Turning Winter Blues into Winter Warmth

by Cheryl Kain

When the time changes and the birds fly south, so does my mood. But I try not to fight it tooth and nail. Contrary to my old belief that feeling down is bad, and feeling up is good, I resonate with the idea that feelings don’t need to be eliminated or changed. They are a sacred part of me and need and deserve love. When I love the winter blues, they neutralize. When I accept, rather than try to change how I feel, I can ride the waves of the seasons and learn to love and nourish the sad one, the tired one, the lost one. Here are some ways to do just that.

Invite the Light

In many parts of the world, the sun can feel very far away from November through January. Here are some ways to invite winter warmth and bring more lightness into our daily lives all year.

  • Candlelight can add beauty and intention at mealtimes or during your meditation or yoga practice. The candle-lighting ritual acknowledges the darkness of the season, and creates sacredness around familiar patterns.
  • Invest in a light box. Used in areas with extremely limited sunlight, these portable helpers make a noticeable difference in energy level. Generally, sitting in front of a light box for 15 to 45 minutes daily stimulates dopamine.
  • Stay near the sun. Make a point of doing paperwork by a sunny window, and get outdoors for a bit, even on cold days, during peak sunlight hours of 10:00 am to 4:00 pm.

Small Pleasures

“Self-gifting” is especially important during introspective months. Incentives and rewards can spark joy and remind us that we are worthy of tender care.

  • Rewards: If I complete a dreaded task, I will buy a fresh flower for my meditation table.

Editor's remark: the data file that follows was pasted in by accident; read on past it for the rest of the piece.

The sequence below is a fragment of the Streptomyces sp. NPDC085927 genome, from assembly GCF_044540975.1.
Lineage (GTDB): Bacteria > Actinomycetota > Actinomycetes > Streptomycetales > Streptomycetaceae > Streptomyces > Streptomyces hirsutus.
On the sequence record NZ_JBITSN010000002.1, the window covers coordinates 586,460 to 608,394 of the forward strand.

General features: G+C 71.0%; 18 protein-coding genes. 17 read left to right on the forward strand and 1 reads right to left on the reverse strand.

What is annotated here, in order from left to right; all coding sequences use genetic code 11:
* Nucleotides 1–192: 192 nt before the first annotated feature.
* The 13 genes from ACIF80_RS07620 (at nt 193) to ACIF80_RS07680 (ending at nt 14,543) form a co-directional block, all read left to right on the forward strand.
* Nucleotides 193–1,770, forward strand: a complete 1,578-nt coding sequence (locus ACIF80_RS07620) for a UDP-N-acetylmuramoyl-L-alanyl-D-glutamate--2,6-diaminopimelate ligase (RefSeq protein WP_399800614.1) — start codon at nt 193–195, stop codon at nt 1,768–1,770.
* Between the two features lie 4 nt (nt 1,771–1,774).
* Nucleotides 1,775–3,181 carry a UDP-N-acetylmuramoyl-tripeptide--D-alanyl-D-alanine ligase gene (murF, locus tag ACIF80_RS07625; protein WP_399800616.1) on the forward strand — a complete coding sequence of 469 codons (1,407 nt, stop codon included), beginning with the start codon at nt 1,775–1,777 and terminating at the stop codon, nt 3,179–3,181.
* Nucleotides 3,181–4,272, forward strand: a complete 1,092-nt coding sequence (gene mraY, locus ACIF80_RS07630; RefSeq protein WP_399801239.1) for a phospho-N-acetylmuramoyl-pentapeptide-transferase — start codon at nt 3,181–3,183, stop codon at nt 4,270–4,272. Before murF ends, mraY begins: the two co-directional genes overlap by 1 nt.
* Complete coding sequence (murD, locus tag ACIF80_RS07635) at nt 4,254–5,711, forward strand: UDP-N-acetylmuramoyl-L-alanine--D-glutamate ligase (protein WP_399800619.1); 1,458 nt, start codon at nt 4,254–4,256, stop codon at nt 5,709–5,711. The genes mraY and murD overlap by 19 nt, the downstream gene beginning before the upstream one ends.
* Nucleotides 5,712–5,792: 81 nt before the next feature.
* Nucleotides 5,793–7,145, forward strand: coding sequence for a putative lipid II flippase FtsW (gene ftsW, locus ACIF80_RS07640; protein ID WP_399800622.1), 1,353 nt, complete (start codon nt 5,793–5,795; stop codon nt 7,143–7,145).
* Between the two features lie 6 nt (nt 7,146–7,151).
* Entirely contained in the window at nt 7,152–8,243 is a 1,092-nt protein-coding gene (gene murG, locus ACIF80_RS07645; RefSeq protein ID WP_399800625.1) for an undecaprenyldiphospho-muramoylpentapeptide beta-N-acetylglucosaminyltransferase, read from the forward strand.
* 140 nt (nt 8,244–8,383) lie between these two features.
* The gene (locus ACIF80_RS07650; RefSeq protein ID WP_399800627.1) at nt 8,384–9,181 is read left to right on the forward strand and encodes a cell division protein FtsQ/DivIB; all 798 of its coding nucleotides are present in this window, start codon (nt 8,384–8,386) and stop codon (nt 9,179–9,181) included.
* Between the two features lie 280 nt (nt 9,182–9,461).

• The gift of time: Make the radical step of scheduling in a half hour for reading a book just for pleasure, or another completely “unproductive” activity you love.
  • Positive self-talk: Whether you call up your favorite mantra or make a new one, the power of affirmations is awesome. Even a simple Good for you, said internally, invites neural pathways to let go of habitual self-judgment.
  • Sing—in the shower, in the car, or in a community group. Singing reduces the stress hormone cortisol, and is a great way to connect with yourself and with others.

Warming Nourishment

It’s the time of year when many of us are putting out energy without replenishing our wells. The fatigue can feel bottomless. Deep sensory and soul nourishment is the recipe for reviving our tired selves, when food and drink expand their roles as healer and comforter.

  • Low-maintenance cooking: Slow-cooker soups and stews satisfy on multiple levels—sight, scent, temperature, and texture.
  • Total hydration: Drinking warm water with lemon is a cold and flu buster; ginger tea, miso soup, and hot chocolate with a dash of cayenne all provide a cold weather treat and stimulate the digestive tract.
  • Restorative yoga: A simple Legs Up the Wall pose, practiced in a dim room with meditative music, enhances relaxation and sleep.

Return to Rituals

Having our schedules disrupted during the holiday season can weaken our sense of internal structure. Ritual can help contain and guide us back to ourselves.

  • Movement, especially in the morning, starts your day on an energized note. Walk around the block, stretch (even in your bed), practice some gentle yoga. Twelve minutes is all it takes to bathe your brain with mood-elevating endorphins, lasting you until sundown.
  • Service is its own reward. Try sending one positive email every morning to someone you love, or who has done a great job, or who just needs cheering up. Call someone who you know is weathering a tough time. The feeling of connection and usefulness will help your own state of mind.
  • Write. When the blues begin their winter wail, I pull out my journal or a notebook I have decorated. Just five minutes of putting pen to paper (or fingers to keyboard) allow my thoughts and feelings to be heard. The energy moving from my body onto the page transforms my mood.

Cheryl Kain is a writer, teacher, and musician who has practiced Kripalu Yoga for more than 20 years. She appeared on Good Morning America to share how yoga changed her health and her life.

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